Given the difficulties many businesses encounter in preventing former employees and executives from competing through enforcement of restrictive covenants, more companies should consider using “garden leave” provisions. The garden leave concept, which arose in England, most typically takes the form of a clause in an employment contract under which a resigning employee must provide a certain period of notice of separation during which the company pays the employee to remain home, i.e., tend his/her garden, while the company transitions responsibilities and customers to other personnel. Such clauses offer the business an opportunity to effect such a transition before the resigning employee has emerged at a competitor ready to compete. In this entry, we will explore the various ways a garden leave clause may benefit the employer. In subsequent entries, we will consider issues of timing and enforcing garden leave provisions.
Inasmuch as the resigning employee has a duty of loyalty to the enterprise by which she is still employed, a garden leave provision may compel the resigning employee to refrain from advising customers as to the identity of her prospective employer. Even if that is not the case or the resigning employee breaches that obligation through some form of “off the record” communication, the enterprise has a better opportunity to maintain business than is the case in the ordinary restrictive covenant setting because the resigning employee remains in suspense and not immediately settled in at her new employment. While there may be situations in which a customer chooses to redirect business to the resigning employee’s prospective employer pending the resigning employee’s arrival, more often than not a customer will be reluctant to put its business in the care of complete strangers when the familiar face upon which it has relied is absent. Instead, customers will be more likely to stick with the company for which the resigning employee worked, which has some familiarity with the customer, and which has demonstrated a commitment toward transition of the customer to one of the resigning employee’s colleagues.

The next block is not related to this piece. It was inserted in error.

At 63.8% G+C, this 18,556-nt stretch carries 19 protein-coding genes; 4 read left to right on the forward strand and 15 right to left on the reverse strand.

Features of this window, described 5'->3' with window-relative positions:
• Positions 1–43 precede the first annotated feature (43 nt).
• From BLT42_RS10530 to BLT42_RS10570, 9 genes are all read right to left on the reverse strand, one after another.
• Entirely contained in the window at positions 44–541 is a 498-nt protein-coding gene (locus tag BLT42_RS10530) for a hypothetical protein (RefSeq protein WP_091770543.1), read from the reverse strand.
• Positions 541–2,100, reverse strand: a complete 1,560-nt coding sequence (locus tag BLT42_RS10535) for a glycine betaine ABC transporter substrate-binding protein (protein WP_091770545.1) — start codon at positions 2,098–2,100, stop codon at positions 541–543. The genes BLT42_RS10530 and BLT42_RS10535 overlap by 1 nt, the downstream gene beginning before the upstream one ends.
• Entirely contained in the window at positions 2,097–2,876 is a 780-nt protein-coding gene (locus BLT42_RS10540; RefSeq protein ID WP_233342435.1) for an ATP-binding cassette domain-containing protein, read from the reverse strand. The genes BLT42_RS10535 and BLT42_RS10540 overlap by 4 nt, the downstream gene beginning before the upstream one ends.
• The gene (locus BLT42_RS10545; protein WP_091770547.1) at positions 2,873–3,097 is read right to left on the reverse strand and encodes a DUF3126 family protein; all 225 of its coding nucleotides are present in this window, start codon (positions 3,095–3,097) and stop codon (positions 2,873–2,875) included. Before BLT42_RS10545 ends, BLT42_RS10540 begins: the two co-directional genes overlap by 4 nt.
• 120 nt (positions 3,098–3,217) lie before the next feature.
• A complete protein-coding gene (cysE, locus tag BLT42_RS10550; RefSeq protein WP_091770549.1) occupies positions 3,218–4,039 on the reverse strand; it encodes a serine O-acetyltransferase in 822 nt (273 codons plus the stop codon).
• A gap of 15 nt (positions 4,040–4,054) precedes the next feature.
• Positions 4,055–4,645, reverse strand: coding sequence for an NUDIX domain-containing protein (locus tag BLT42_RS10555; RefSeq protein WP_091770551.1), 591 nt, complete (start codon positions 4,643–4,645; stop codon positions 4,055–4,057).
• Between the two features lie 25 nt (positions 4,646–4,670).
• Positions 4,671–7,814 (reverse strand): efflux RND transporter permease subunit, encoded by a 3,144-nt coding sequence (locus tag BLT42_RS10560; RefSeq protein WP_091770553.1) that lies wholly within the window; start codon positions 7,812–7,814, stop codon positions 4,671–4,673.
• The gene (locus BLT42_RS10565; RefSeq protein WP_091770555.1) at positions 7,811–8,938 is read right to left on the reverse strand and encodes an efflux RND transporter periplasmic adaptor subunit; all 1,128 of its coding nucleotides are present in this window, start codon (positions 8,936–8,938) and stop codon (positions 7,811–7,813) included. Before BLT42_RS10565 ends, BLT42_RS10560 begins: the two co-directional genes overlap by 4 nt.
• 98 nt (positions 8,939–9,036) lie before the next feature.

The other key instance in which a garden leave clause makes sense is when a manager or executive has familiarity with the company’s strategic plans. Although the higher salary that managers or executives earn can be a deterrent to using garden leave clauses, it makes sense to sideline a manager or executive despite the substantial cost of doing so if that delay in her commencement of employment with a competitor can be the difference between the company’s success and failure in the marketplace. Although former personnel are bound by a duty of loyalty to refrain from disclosing the company’s confidential, proprietary information, common sense suggests that this is one of the greatest perils of executive turnover. Moreover, as we previously discussed here, in most jurisdictions, there are considerable obstacles to enjoining competition by way of the inevitable disclosure doctrine. As a result, a garden leave clause may be the best tool for delaying a competitor from availing itself of a resigning employee’s knowledge and expertise.